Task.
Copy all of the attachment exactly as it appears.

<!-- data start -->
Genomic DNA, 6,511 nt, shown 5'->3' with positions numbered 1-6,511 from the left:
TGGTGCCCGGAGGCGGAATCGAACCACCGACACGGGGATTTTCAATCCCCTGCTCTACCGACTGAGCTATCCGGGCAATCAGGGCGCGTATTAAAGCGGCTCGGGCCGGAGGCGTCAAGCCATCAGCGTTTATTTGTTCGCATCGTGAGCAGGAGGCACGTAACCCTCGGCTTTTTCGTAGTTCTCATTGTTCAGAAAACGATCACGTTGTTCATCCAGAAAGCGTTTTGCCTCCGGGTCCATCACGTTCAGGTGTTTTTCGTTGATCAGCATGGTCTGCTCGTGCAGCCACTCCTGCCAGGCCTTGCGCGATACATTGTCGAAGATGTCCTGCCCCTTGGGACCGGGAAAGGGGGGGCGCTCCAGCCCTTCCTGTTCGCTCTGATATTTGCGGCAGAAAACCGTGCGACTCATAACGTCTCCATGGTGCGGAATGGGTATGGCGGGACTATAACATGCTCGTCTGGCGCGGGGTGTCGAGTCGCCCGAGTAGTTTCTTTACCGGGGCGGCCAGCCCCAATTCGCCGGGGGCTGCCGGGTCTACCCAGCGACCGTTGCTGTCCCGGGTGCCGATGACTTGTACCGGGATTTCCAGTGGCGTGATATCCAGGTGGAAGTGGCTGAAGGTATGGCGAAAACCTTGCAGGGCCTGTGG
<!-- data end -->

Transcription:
Genomic DNA, 6,511 nt, shown 5'->3' with positions numbered 1-6,511 from the left:
TGGTGCCCGGAGGCGGAATCGAACCACCGACACGGGGATTTTCAATCCCCTGCTCTACCGACTGAGCTATCCGGGCAATCAGGGCGCGTATTAAAGCGGCTCGGGCCGGAGGCGTCAAGCCATCAGCGTTTATTTGTTCGCATCGTGAGCAGGAGGCACGTAACCCTCGGCTTTTTCGTAGTTCTCATTGTTCAGAAAACGATCACGTTGTTCATCCAGAAAGCGTTTTGCCTCCGGGTCCATCACGTTCAGGTGTTTTTCGTTGATCAGCATGGTCTGCTCGTGCAGCCACTCCTGCCAGGCCTTGCGCGATACATTGTCGAAGATGTCCTGCCCCTTGGGACCGGGAAAGGGGGGGCGCTCCAGCCCTTCCTGTTCGCTCTGATATTTGCGGCAGAAAACCGTGCGACTCATAACGTCTCCATGGTGCGGAATGGGTATGGCGGGACTATAACATGCTCGTCTGGCGCGGGGTGTCGAGTCGCCCGAGTAGTTTCTTTACCGGGGCGGCCAGCCCCAATTCGCCGGGGGCTGCCGGGTCTACCCAGCGACCGTTGCTGTCCCGGGTGCCGATGACTTGTACCGGGATTTCCAGTGGCGTGATATCCAGGTGGAAGTGGCTGAAGGTATGGCGAAAACCTTGCAGGGCCTGTGG